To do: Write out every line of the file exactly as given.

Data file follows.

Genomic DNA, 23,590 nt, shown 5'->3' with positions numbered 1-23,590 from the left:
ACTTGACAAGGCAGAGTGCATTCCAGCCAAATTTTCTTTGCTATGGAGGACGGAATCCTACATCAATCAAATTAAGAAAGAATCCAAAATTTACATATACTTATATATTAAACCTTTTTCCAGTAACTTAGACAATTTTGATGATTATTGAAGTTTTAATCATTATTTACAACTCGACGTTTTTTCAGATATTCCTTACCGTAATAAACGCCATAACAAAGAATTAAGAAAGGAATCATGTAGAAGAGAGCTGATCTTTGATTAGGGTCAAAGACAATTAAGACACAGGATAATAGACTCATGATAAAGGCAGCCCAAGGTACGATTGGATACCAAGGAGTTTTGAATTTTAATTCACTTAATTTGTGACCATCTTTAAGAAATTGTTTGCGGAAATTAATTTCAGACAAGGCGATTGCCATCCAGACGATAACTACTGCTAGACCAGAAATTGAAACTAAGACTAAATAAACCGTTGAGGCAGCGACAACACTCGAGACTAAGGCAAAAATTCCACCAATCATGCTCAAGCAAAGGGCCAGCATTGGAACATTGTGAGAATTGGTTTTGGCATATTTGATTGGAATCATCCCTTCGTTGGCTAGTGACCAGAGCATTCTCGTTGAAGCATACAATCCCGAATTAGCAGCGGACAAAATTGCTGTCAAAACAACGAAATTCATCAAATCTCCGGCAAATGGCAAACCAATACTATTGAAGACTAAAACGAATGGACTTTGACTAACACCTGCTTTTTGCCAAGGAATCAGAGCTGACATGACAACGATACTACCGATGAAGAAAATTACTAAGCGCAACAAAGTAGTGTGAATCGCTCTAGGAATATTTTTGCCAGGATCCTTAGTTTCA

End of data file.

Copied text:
Genomic DNA, 23,590 nt, shown 5'->3' with positions numbered 1-23,590 from the left:
ACTTGACAAGGCAGAGTGCATTCCAGCCAAATTTTCTTTGCTATGGAGGACGGAATCCTACATCAATCAAATTAAGAAAGAATCCAAAATTTACATATACTTATATATTAAACCTTTTTCCAGTAACTTAGACAATTTTGATGATTATTGAAGTTTTAATCATTATTTACAACTCGACGTTTTTTCAGATATTCCTTACCGTAATAAACGCCATAACAAAGAATTAAGAAAGGAATCATGTAGAAGAGAGCTGATCTTTGATTAGGGTCAAAGACAATTAAGACACAGGATAATAGACTCATGATAAAGGCAGCCCAAGGTACGATTGGATACCAAGGAGTTTTGAATTTTAATTCACTTAATTTGTGACCATCTTTAAGAAATTGTTTGCGGAAATTAATTTCAGACAAGGCGATTGCCATCCAGACGATAACTACTGCTAGACCAGAAATTGAAACTAAGACTAAATAAACCGTTGAGGCAGCGACAACACTCGAGACTAAGGCAAAAATTCCACCAATCATGCTCAAGCAAAGGGCCAGCATTGGAACATTGTGAGAATTGGTTTTGGCATATTTGATTGGAATCATCCCTTCGTTGGCTAGTGACCAGAGCATTCTCGTTGAAGCATACAATCCCGAATTAGCAGCGGACAAAATTGCTGTCAAAACAACGAAATTCATCAAATCTCCGGCAAATGGCAAACCAATACTATTGAAGACTAAAACGAATGGACTTTGACTAACACCTGCTTTTTGCCAAGGAATCAGAGCTGACATGACAACGATACTACCGATGAAGAAAATTACTAAGCGCAACAAAGTAGTGTGAATCGCTCTAGGAATATTTTTGCCAGGATCCTTAGTTTCA